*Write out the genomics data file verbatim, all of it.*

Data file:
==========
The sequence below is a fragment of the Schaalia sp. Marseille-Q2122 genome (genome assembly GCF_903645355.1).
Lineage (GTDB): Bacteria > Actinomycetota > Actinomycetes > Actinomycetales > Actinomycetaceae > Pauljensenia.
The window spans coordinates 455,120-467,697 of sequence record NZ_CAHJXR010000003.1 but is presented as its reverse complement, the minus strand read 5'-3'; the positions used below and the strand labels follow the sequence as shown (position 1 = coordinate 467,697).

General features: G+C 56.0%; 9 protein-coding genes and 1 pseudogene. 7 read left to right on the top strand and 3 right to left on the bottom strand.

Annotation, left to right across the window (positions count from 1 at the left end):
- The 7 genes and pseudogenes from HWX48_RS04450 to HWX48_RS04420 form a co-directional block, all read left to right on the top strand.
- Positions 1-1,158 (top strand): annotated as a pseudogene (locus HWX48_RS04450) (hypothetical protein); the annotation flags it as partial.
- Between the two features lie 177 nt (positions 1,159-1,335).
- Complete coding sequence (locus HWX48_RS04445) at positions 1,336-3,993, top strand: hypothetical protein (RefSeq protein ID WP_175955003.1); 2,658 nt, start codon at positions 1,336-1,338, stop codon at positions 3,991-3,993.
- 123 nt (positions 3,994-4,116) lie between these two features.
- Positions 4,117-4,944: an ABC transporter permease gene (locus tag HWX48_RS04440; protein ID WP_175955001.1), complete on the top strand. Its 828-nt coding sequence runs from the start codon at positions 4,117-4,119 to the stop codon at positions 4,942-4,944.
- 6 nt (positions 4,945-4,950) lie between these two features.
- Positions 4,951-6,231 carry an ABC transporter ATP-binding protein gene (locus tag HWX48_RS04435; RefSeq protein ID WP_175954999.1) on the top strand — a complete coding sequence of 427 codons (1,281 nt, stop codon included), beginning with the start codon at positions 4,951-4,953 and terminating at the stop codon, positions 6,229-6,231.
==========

The sequence below is a fragment of the Schaalia sp. Marseille-Q2122 genome (genome assembly GCF_903645355.1).
Lineage (GTDB): Bacteria > Actinomycetota > Actinomycetes > Actinomycetales > Actinomycetaceae > Pauljensenia.
The window spans coordinates 455,120-467,697 of sequence record NZ_CAHJXR010000003.1 but is presented as its reverse complement, the minus strand read 5'-3'; the positions used below and the strand labels follow the sequence as shown (position 1 = coordinate 467,697).

General features: G+C 56.0%; 9 protein-coding genes and 1 pseudogene. 7 read left to right on the top strand and 3 right to left on the bottom strand.

Annotation, left to right across the window (positions count from 1 at the left end):
- The 7 genes and pseudogenes from HWX48_RS04450 to HWX48_RS04420 form a co-directional block, all read left to right on the top strand.
- Positions 1-1,158 (top strand): annotated as a pseudogene (locus HWX48_RS04450) (hypothetical protein); the annotation flags it as partial.
- Between the two features lie 177 nt (positions 1,159-1,335).
- Complete coding sequence (locus HWX48_RS04445) at positions 1,336-3,993, top strand: hypothetical protein (RefSeq protein ID WP_175955003.1); 2,658 nt, start codon at positions 1,336-1,338, stop codon at positions 3,991-3,993.
- 123 nt (positions 3,994-4,116) lie between these two features.
- Positions 4,117-4,944: an ABC transporter permease gene (locus tag HWX48_RS04440; protein ID WP_175955001.1), complete on the top strand. Its 828-nt coding sequence runs from the start codon at positions 4,117-4,119 to the stop codon at positions 4,942-4,944.
- 6 nt (positions 4,945-4,950) lie between these two features.
- Positions 4,951-6,231 carry an ABC transporter ATP-binding protein gene (locus tag HWX48_RS04435; RefSeq protein ID WP_175954999.1) on the top strand — a complete coding sequence of 427 codons (1,281 nt, stop codon included), beginning with the start codon at positions 4,951-4,953 and terminating at the stop codon, positions 6,229-6,231.